Who Wants Flexibility? Changing Work Hours Preferences and Life Events
AbstractWe consider desires for flexibility in weekly hours by analyzing changes in work hours preferences using four years of data from the Household, Income and Labour Dynamics in Australia (HILDA) Survey. We control for work hours preferences in previous years and test for effects on desired labor force participation and, for those wishing to participate, on current hours preferences. Our findings reveal that, in general, women are more sensitive to life events than men. Women’s preferred hours and labor force participation decline sharply with pregnancy and the arrival of children; their preferred hours approach usual levels as children enter school and ultimately decline as they become empty-nesters. We also find women’s preferred hours increasing following separation but falling after divorce, with an opposing pattern for men. Finally, a sizeable minority of retirees have preferences for phased instead of full retirement.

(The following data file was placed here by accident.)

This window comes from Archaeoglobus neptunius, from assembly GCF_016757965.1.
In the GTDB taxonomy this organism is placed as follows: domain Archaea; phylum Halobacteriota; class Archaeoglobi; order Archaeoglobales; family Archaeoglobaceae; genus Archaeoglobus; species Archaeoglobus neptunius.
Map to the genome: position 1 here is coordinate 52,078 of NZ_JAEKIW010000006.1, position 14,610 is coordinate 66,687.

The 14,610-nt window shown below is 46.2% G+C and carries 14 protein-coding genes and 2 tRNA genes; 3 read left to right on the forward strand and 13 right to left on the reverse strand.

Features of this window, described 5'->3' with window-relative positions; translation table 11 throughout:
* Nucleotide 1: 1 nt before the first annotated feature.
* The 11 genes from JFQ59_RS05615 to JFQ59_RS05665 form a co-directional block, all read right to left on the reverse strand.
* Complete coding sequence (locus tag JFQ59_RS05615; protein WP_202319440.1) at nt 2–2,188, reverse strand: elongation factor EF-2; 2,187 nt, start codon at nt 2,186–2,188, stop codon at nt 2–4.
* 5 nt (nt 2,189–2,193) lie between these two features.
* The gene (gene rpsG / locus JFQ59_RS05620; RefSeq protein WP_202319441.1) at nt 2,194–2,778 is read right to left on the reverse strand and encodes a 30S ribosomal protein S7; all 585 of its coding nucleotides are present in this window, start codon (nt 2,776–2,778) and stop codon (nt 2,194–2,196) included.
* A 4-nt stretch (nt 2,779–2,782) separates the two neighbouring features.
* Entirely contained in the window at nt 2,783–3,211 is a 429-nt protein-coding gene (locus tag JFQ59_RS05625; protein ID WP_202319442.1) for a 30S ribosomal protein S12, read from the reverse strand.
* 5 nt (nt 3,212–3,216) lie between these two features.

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Bibliographic InfoPaper provided by Institute for the Study of Labor (IZA) in its series IZA Discussion Papers with number 2404.
Length: 29 pages
Date of creation: Oct 2006
Date of revision:
Publication status: published in: Industrial and Labor Relations Review, 2009, 62(3), 394-414
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Other versions of this item:
- Robert Drago & David Black & Mark Wooden, 2006. "Who Wants Flexibility? Changing Work Hours Preferences and Life Events," Melbourne Institute Working Paper Series wp2006n19, Melbourne Institute of Applied Economic and Social Research, The University of Melbourne.
- J22 - Labor and Demographic Economics - - Demand and Supply of Labor - - - Time Allocation and Labor Supply
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